Sunday, October 11, 2009

When in Rome....

Do like the Romans do. I spent the entire trip in Italy with this saying bouncing in my head. I didn't know what it meant, or where it came from, only that it seemed to make sense. Rome is unlike any other place in the world, and to survive it, you better do like the Romans do. You dart across traffic, you sit in Piazzas drinking wine, you walk down hidden alleyways to browse in antique stores. You push your way through hordes of tourists. Those poor Romans, dealing with all us tourists every year.

When I first imagined Rome, I pictured calm city streets, sprawling piazzas, fountains on every corner. I didn't imagine the motorcycles, the noise, the crowds. We started off early in the morning after sleeping on a night train from Munich. The first ruins I saw blew me away, every column a reminder of the ancient empire that dominated this region of the world.

I could have stared at them forever, imagining the bustling Romans going about their day, shopping in the Roman Forum, wandering the gardens and fountains, watching their leaders speak amid white stacked columns. This place was so charged with energy, that I could percieve it. Thousands of people lived and died here. I had a special enchantment with the trees, recognizing them from depictions I'd seen of the Roman empire.The most stunning to me was the Coliseum, perched in the distance from the Roman Forum and Palantine Hill.
We waited about 20 minutes to get inside, and then were blown away by its beauty and architecture. People used to fight brutally on this stage, with wild animals, and each other. There were complex elevator systems to lift animals as big as hippos up there. The Romans used to put criminals out with the wild animals so people could see them get ripped apart as punishment.
They installed a stage so tourists could imagine what it was like. 70-thousand people could fill this space. I tried to imagine the bleachers full of screaming and cheering Romans. Everyone had to a place to sit, depending on where they were in the social structure.

The artchitecture in Rome is phenomenal, and huge. We saw a white marble monument towering over the brown buildings, called the Monument to Vittorio Emanuele. While the French go more with romantic buildings, the Romans go with stature. This building was built in the 1800's, which makes it relatively new, compared to the ruins that were built thousands of years ago.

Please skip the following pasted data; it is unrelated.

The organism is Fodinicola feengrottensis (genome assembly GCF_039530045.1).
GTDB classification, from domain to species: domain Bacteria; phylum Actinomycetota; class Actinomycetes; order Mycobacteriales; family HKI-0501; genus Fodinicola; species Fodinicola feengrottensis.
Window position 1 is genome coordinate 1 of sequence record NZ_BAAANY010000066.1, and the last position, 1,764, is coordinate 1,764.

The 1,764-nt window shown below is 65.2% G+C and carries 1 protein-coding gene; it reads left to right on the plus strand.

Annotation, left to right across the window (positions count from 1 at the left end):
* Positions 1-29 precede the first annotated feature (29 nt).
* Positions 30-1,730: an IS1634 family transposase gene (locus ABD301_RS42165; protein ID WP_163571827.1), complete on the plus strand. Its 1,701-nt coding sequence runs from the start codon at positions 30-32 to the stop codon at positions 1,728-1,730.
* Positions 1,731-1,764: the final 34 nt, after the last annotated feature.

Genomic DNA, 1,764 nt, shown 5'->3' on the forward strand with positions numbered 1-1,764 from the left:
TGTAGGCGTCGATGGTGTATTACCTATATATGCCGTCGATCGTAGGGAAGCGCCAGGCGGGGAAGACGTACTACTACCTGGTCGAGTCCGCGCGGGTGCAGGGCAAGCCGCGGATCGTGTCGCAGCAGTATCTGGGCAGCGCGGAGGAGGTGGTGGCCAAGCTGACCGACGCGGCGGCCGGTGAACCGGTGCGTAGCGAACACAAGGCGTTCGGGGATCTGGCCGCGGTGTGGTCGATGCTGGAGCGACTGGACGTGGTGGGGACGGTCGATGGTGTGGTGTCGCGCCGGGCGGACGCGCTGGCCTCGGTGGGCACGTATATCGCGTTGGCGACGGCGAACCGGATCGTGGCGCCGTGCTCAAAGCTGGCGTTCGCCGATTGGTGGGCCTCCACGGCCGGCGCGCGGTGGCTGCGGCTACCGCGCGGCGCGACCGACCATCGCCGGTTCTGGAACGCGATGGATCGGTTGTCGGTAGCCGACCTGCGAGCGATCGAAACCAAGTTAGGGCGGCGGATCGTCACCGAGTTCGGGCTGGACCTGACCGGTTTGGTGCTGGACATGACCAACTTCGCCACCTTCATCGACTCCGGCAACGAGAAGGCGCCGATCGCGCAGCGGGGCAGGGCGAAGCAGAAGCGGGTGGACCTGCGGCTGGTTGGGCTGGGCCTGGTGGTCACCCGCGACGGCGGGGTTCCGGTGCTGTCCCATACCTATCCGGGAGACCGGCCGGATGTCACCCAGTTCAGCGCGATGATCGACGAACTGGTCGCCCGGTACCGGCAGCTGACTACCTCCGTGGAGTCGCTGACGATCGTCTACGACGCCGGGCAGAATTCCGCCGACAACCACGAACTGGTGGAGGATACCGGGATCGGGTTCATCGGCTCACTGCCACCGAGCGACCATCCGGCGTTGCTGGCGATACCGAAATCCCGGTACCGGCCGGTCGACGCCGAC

Next we went onto the Vatican, which was another large structure in Rome. You can see its dome from a distance, and it's incredible to visualize all the power stemming from this small cluster of buildings. Vatican City is run by it's own team and government separate from Italy.
You have to go through a security line to get into the Vatican. The women have to be very mindful of what they wear. No tank tops, no short skirts.

My favorite part of Rome was to be Piazza Navona. It's a slender Piazza lined with restaurants, with an obelisk in the center, and a marble fountain. When we went, it was full of art and flowers. We sat at a restaurant and drank wine, and ate.There must have been an Egyptian obelisk in every major Piazza in Rome, including at the Vatican. I think this is interesting, because it's not a Christian symbol. The obelisk at the Vatican was created 13-hundred years before Jesus was born. There was also an incredible obelisk in Piazza Popolo.


The Pantheon is also an amazing sight. This has been around over 2,000 years, and is what the Jefferson Monument in Washington, DC. So much of our architecture we know today was modeled after the Romans and the Greeks.

It was quite the rush seeing all these sights in just a day and a half, but David and I had to get out of there. The tourists crammed every major sight like it was a ride at Disneyland, and after awhile, I couldn't handle it. We took an hour and a half high speed train up to Florence, which was equally packed, but calmed down during the course of our trip. Italy was overall incredible, with delicious food, amazing architecture, and so much history. Plus I love listening to the Italian.
And I learned that When in Rome, Do as the Romans Do, is a hundreds year old saying. It referred to religion. I can't wait to go back.

3 comments:

Colleen said...

How fun! Kris really loved Rome, too. Thanks for taking such great pictures! Now I want to go!

Abigail Bernd said...

OMG! The history there is so amazing!

Travis said...

love Rome, absolutely love it. After London its probably my favorite european city. Glad you went and glad you saw so much!!!